Enter the Google Web Toolkit. It “…is an open source Java software development framework that makes writing AJAX applications … easy for developers who don’t speak browser quirks as a second language.” Using swing-like widgets and panels, you can quickly put together a functioning app. I do not know swing or even much java, however that is not the obstacle to which I alluded in this post’s title.

I’ve been steaming out a mini-app for … let’s call them a client. It’s quite easy and I’m pleased with the toolkit. I can already see the pieces working together for BrewSession. Now round-about to the problem. It is not currently well-integrated with Rails.

Allow me to geek out on you. Rails is an MVC architecture with great M and C tools and decent V tools. The community believes in doing it yourself, leaning towards being elitist about it. I already have a great start to developing BrewSession into a full-fledged REST service thanks to Rails. I still love working with ruby and am going to keep rails on the server side. All I need to do is get BrewSession, written in GWT, to consume the REST service.

Searching the google group for the toolkit brings up a whole lotta nothing, so it looks like I have to do it myself. The way things are going I will someday refer to myself as a programmer rather than a sys admin.


Hey, my first rails plugin

Ruby on Rails allows for plugins to extend its functionality. My first attempt at one is nothing special but I am going to blog about it anyway 😀

I needed a way to check if a number is within a range before saving a record to the database. Rails has a number of good validations built in, but not one that does that. In two or three hours, I was able to piece together a simple plugin that adds “validates_range_of” to my AR models. The code is a little ugly until I can get Greg to install a syntax highlighting plugin for this blog.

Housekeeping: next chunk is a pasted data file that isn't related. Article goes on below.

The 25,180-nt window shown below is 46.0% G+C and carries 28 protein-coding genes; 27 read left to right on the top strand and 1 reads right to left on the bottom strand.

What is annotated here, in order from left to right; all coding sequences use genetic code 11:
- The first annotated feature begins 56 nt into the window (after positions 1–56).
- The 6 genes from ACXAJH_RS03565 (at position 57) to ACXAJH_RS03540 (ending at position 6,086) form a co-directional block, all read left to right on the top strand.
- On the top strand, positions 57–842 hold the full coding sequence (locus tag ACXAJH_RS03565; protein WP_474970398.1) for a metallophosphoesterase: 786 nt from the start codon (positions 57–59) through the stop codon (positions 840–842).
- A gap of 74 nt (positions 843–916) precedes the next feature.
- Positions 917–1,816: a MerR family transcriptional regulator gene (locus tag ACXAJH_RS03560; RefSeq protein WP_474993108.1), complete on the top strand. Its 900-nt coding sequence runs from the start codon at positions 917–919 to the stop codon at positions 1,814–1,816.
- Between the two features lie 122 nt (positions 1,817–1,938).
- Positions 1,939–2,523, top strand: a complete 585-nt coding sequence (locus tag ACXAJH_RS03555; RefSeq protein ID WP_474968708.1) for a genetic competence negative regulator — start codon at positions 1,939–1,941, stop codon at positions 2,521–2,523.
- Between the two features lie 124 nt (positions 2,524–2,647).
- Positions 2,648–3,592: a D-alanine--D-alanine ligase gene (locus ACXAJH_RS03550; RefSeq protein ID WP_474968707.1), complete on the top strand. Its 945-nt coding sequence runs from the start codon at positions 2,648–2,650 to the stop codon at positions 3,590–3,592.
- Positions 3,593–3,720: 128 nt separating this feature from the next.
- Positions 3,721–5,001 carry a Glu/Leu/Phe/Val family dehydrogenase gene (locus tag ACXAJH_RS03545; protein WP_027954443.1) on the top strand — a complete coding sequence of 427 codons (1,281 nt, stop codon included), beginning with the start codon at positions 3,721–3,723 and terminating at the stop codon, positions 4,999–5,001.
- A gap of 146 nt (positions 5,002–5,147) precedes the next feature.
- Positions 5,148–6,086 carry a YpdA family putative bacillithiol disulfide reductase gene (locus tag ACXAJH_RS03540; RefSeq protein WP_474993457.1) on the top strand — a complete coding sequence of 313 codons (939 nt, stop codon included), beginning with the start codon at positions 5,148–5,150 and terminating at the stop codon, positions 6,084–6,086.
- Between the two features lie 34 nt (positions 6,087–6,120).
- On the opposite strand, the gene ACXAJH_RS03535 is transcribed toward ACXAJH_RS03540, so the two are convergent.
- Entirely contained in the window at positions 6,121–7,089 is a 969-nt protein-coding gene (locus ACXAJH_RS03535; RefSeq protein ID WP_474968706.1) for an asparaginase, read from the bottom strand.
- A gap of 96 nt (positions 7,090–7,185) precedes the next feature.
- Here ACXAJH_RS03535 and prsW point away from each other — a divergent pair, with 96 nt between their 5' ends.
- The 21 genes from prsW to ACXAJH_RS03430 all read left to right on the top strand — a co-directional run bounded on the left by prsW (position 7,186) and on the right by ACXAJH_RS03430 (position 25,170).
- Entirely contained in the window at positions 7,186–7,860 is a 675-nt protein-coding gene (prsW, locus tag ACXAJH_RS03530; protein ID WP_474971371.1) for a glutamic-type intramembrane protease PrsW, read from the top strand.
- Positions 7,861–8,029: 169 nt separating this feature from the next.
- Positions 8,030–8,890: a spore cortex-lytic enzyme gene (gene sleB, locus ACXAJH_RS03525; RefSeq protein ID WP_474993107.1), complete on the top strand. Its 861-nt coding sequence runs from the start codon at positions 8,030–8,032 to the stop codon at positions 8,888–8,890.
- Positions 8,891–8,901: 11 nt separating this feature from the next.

module ActiveRecord
module Validations
module ClassMethods
def validates_range_of(*attrs)
options = {  :on => :save  }
options.update(attrs.pop) if attrs.last.is_a?(Hash)
unless options[:message]
if options[:maximum] && options[:minimum]
options[:message] = 'must be betweeen ' + options[:minimum].to_s + ' and ' + options[:maximum].to_s
elsif options[:maximum]
options[:message] = 'must be less than or equal to ' + options[:maximum].to_s
elsif options[:minimum]
options[:message] = 'must be greater than or equal to ' + options[:minimum].to_s
raise ArgumentError, 'Range unspecified.  Specify the :maximum and/or :minimum.'
validates_numericality_of( attrs, options )
validates_each(attrs, options) do |record, attr_name, value|
if ((!options[:maximum].nil?) && (!options[:minimum].nil?)) &&
(value > options[:maximum] || value < options[:minimum])
record.errors.add( attr_name, options[:message] )
elsif (!options[:maximum].nil?) && value > options[:maximum]
record.errors.add( attr_name, options[:message] )
elsif (!options[:minimum].nil?) && value < options[:minimum]
record.errors.add( attr_name, options[:message] )

As you can see this plugin extends AR::Validations. So my models can use validates_range_of to check minimum and maximum values. Let’s look at the BJCP Scoresheet I needed it for:

class BjcpScoresheet < ActiveRecord::Base
belongs_to :brew_session
validates_associated :brew_session
validates_range_of :brew_session_id, { :minimum => 1, :message => 'does not belong to a brew session' }
validates_range_of :aroma_score, { :minimum => 1, :maximum => 12, :only_integer => true }
validates_range_of :appearance_score, { :minimum => 1, :maximum => 3, :only_integer => true }
validates_range_of :flavor_score, { :minimum => 1, :maximum => 20, :only_integer => true }
validates_range_of :mouthfeel_score, { :minimum => 1, :maximum => 10, :only_integer => true }
validates_range_of :impression_score, { :minimum => 1, :maximum => 10, :only_integer => true }

How nice – reusable user input validation.